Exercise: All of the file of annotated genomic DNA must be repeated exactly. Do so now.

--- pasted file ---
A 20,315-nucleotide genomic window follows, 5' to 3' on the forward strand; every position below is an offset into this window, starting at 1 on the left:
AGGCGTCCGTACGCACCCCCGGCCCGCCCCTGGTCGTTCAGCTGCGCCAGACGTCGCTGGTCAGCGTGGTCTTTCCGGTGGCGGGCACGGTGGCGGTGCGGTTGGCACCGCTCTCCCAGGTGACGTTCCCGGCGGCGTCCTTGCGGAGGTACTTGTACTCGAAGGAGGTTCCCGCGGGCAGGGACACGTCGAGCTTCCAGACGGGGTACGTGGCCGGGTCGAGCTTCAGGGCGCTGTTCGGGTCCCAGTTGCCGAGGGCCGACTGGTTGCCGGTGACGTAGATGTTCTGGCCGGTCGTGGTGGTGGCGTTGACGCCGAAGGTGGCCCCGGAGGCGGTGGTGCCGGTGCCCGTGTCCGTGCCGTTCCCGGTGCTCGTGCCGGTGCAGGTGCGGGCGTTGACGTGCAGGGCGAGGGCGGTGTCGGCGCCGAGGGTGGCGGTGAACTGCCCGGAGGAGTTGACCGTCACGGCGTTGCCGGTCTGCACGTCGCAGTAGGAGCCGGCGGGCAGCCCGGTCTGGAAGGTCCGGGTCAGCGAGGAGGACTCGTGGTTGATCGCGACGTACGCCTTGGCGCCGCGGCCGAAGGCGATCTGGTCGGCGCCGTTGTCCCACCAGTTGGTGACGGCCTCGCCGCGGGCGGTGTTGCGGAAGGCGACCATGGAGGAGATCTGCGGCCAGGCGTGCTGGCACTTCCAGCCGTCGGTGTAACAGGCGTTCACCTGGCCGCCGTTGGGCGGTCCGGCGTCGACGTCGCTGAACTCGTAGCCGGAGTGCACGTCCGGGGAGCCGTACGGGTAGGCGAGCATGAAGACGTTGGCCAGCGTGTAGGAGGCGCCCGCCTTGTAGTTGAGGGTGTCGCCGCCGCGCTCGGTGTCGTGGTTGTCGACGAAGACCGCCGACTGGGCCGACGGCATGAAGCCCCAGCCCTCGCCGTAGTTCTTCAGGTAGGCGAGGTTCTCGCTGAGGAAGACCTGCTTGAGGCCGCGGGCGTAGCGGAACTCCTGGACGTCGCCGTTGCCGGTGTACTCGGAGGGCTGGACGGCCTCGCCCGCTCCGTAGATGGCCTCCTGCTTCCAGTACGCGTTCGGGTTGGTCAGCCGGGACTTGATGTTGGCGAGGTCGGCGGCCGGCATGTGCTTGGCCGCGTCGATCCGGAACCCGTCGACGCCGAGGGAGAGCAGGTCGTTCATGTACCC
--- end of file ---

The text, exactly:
A 20,315-nucleotide genomic window follows, 5' to 3' on the forward strand; every position below is an offset into this window, starting at 1 on the left:
AGGCGTCCGTACGCACCCCCGGCCCGCCCCTGGTCGTTCAGCTGCGCCAGACGTCGCTGGTCAGCGTGGTCTTTCCGGTGGCGGGCACGGTGGCGGTGCGGTTGGCACCGCTCTCCCAGGTGACGTTCCCGGCGGCGTCCTTGCGGAGGTACTTGTACTCGAAGGAGGTTCCCGCGGGCAGGGACACGTCGAGCTTCCAGACGGGGTACGTGGCCGGGTCGAGCTTCAGGGCGCTGTTCGGGTCCCAGTTGCCGAGGGCCGACTGGTTGCCGGTGACGTAGATGTTCTGGCCGGTCGTGGTGGTGGCGTTGACGCCGAAGGTGGCCCCGGAGGCGGTGGTGCCGGTGCCCGTGTCCGTGCCGTTCCCGGTGCTCGTGCCGGTGCAGGTGCGGGCGTTGACGTGCAGGGCGAGGGCGGTGTCGGCGCCGAGGGTGGCGGTGAACTGCCCGGAGGAGTTGACCGTCACGGCGTTGCCGGTCTGCACGTCGCAGTAGGAGCCGGCGGGCAGCCCGGTCTGGAAGGTCCGGGTCAGCGAGGAGGACTCGTGGTTGATCGCGACGTACGCCTTGGCGCCGCGGCCGAAGGCGATCTGGTCGGCGCCGTTGTCCCACCAGTTGGTGACGGCCTCGCCGCGGGCGGTGTTGCGGAAGGCGACCATGGAGGAGATCTGCGGCCAGGCGTGCTGGCACTTCCAGCCGTCGGTGTAACAGGCGTTCACCTGGCCGCCGTTGGGCGGTCCGGCGTCGACGTCGCTGAACTCGTAGCCGGAGTGCACGTCCGGGGAGCCGTACGGGTAGGCGAGCATGAAGACGTTGGCCAGCGTGTAGGAGGCGCCCGCCTTGTAGTTGAGGGTGTCGCCGCCGCGCTCGGTGTCGTGGTTGTCGACGAAGACCGCCGACTGGGCCGACGGCATGAAGCCCCAGCCCTCGCCGTAGTTCTTCAGGTAGGCGAGGTTCTCGCTGAGGAAGACCTGCTTGAGGCCGCGGGCGTAGCGGAACTCCTGGACGTCGCCGTTGCCGGTGTACTCGGAGGGCTGGACGGCCTCGCCCGCTCCGTAGATGGCCTCCTGCTTCCAGTACGCGTTCGGGTTGGTCAGCCGGGACTTGATGTTGGCGAGGTCGGCGGCCGGCATGTGCTTGGCCGCGTCGATCCGGAACCCGTCGACGCCGAGGGAGAGCAGGTCGTTCATGTACCC